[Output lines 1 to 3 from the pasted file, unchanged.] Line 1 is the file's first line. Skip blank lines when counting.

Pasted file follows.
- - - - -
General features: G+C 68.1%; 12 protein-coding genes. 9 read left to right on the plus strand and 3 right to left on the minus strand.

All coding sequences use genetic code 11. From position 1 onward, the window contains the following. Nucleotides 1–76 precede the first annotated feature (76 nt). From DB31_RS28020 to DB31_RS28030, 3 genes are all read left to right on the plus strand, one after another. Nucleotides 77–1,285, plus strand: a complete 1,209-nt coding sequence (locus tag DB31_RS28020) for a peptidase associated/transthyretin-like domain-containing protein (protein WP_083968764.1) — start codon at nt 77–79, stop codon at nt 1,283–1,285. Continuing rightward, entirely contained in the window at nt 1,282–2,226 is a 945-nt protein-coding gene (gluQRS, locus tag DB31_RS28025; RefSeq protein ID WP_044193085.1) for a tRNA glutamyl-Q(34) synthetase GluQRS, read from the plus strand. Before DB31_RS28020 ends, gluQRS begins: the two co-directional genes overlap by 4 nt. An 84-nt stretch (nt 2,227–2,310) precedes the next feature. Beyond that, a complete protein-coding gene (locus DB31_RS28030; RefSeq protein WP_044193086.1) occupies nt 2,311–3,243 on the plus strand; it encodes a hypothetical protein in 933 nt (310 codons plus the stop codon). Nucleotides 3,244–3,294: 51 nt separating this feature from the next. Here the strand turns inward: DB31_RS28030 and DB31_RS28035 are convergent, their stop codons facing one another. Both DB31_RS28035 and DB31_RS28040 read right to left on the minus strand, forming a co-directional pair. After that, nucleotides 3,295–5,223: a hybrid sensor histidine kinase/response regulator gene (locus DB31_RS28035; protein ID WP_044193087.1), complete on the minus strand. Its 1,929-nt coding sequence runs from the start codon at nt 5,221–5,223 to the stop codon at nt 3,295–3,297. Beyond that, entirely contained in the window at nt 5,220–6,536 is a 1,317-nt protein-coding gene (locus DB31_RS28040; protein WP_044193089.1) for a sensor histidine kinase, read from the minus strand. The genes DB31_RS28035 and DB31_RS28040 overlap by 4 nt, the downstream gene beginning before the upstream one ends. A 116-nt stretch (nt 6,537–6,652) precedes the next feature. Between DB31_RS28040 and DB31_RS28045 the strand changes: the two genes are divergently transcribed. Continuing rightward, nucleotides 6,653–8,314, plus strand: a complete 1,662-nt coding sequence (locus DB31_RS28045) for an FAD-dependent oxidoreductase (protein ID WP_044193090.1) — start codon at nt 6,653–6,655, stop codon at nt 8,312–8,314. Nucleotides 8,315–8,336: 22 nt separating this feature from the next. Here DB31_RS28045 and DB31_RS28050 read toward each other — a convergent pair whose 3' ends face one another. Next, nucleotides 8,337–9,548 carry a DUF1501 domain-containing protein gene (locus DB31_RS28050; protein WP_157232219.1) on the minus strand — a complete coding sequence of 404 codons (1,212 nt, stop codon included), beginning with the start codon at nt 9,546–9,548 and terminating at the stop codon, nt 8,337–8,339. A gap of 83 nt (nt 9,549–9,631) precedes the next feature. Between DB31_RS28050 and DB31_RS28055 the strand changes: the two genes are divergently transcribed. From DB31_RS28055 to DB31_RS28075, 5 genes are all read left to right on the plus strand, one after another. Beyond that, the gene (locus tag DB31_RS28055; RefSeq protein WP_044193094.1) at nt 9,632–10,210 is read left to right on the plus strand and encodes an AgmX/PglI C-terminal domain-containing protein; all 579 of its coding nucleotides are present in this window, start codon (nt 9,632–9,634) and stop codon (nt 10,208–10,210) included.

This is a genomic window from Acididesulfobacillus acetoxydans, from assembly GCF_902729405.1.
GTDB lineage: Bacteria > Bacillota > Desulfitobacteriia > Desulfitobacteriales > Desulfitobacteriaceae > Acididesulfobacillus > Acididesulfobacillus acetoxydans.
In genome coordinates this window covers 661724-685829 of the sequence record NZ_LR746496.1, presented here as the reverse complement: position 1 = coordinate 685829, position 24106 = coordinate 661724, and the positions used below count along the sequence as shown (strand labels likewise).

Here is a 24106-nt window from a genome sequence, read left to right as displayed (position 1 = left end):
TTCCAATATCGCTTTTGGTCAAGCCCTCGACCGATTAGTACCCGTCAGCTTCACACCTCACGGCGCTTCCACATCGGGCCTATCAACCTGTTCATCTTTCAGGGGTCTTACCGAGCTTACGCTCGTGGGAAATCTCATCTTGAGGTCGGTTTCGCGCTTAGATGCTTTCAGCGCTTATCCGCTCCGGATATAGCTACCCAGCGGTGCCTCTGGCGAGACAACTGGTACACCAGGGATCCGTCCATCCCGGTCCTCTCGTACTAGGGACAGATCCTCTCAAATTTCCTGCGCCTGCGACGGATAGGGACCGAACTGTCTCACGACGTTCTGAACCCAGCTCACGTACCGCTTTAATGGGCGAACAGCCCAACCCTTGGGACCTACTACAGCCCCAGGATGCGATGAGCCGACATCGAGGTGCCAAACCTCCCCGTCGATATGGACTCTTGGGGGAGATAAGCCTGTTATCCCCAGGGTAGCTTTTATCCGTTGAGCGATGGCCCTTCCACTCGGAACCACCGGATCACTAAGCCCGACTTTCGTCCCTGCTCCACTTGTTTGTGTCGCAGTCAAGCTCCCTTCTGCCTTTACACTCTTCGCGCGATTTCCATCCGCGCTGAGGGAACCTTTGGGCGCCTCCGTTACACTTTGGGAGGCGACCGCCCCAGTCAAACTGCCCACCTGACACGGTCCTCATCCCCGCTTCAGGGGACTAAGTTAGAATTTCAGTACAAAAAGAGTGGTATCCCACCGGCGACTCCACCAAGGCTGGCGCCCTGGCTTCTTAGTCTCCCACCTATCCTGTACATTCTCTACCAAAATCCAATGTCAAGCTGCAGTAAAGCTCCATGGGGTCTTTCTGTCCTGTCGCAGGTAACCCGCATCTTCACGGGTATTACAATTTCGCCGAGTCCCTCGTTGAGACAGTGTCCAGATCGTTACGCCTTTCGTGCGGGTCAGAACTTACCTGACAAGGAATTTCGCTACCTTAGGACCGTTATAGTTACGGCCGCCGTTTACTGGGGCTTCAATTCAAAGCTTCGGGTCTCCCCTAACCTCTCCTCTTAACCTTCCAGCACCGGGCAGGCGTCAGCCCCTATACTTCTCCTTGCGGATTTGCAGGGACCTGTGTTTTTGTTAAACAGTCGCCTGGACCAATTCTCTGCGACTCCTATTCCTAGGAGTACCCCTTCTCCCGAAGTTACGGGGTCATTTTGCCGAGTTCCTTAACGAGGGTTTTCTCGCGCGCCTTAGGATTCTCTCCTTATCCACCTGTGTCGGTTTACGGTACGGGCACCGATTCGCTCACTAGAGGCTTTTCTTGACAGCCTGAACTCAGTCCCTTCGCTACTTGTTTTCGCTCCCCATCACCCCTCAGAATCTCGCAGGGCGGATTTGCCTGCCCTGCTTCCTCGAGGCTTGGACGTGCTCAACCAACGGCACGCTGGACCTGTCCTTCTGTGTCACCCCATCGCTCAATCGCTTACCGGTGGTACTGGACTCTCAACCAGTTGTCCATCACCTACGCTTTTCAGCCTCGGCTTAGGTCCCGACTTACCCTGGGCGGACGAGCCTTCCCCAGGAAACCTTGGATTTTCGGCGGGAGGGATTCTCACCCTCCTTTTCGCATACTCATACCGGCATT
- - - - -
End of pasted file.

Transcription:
General features: G+C 68.1%; 12 protein-coding genes. 9 read left to right on the plus strand and 3 right to left on the minus strand.

All coding sequences use genetic code 11. From position 1 onward, the window contains the following. Nucleotides 1–76 precede the first annotated feature (76 nt). From DB31_RS28020 to DB31_RS28030, 3 genes are all read left to right on the plus strand, one after another. Nucleotides 77–1,285, plus strand: a complete 1,209-nt coding sequence (locus tag DB31_RS28020) for a peptidase associated/transthyretin-like domain-containing protein (protein WP_083968764.1) — start codon at nt 77–79, stop codon at nt 1,283–1,285. Continuing rightward, entirely contained in the window at nt 1,282–2,226 is a 945-nt protein-coding gene (gluQRS, locus tag DB31_RS28025; RefSeq protein ID WP_044193085.1) for a tRNA glutamyl-Q(34) synthetase GluQRS, read from the plus strand. Before DB31_RS28020 ends, gluQRS begins: the two co-directional genes overlap by 4 nt. An 84-nt stretch (nt 2,227–2,310) precedes the next feature. Beyond that, a complete protein-coding gene (locus DB31_RS28030; RefSeq protein WP_044193086.1) occupies nt 2,311–3,243 on the plus strand; it encodes a hypothetical protein in 933 nt (310 codons plus the stop codon). Nucleotides 3,244–3,294: 51 nt separating this feature from the next. Here the strand turns inward: DB31_RS28030 and DB31_RS28035 are convergent, their stop codons facing one another. Both DB31_RS28035 and DB31_RS28040 read right to left on the minus strand, forming a co-directional pair. After that, nucleotides 3,295–5,223: a hybrid sensor histidine kinase/response regulator gene (locus DB31_RS28035; protein ID WP_044193087.1), complete on the minus strand. Its 1,929-nt coding sequence runs from the start codon at nt 5,221–5,223 to the stop codon at nt 3,295–3,297. Beyond that, entirely contained in the window at nt 5,220–6,536 is a 1,317-nt protein-coding gene (locus DB31_RS28040; protein WP_044193089.1) for a sensor histidine kinase, read from the minus strand. The genes DB31_RS28035 and DB31_RS28040 overlap by 4 nt, the downstream gene beginning before the upstream one ends. A 116-nt stretch (nt 6,537–6,652) precedes the next feature. Between DB31_RS28040 and DB31_RS28045 the strand changes: the two genes are divergently transcribed. Continuing rightward, nucleotides 6,653–8,314, plus strand: a complete 1,662-nt coding sequence (locus DB31_RS28045) for an FAD-dependent oxidoreductase (protein ID WP_044193090.1) — start codon at nt 6,653–6,655, stop codon at nt 8,312–8,314. Nucleotides 8,315–8,336: 22 nt separating this feature from the next. Here DB31_RS28045 and DB31_RS28050 read toward each other — a convergent pair whose 3' ends face one another. Next, nucleotides 8,337–9,548 carry a DUF1501 domain-containing protein gene (locus DB31_RS28050; protein WP_157232219.1) on the minus strand — a complete coding sequence of 404 codons (1,212 nt, stop codon included), beginning with the start codon at nt 9,546–9,548 and terminating at the stop codon, nt 8,337–8,339. A gap of 83 nt (nt 9,549–9,631) precedes the next feature. Between DB31_RS28050 and DB31_RS28055 the strand changes: the two genes are divergently transcribed. From DB31_RS28055 to DB31_RS28075, 5 genes are all read left to right on the plus strand, one after another. Beyond that, the gene (locus tag DB31_RS28055; RefSeq protein WP_044193094.1) at nt 9,632–10,210 is read left to right on the plus strand and encodes an AgmX/PglI C-terminal domain-containing protein; all 579 of its coding nucleotides are present in this window, start codon (nt 9,632–9,634) and stop codon (nt 10,208–10,210) included.

This is a genomic window from Acididesulfobacillus acetoxydans, from assembly GCF_902729405.1.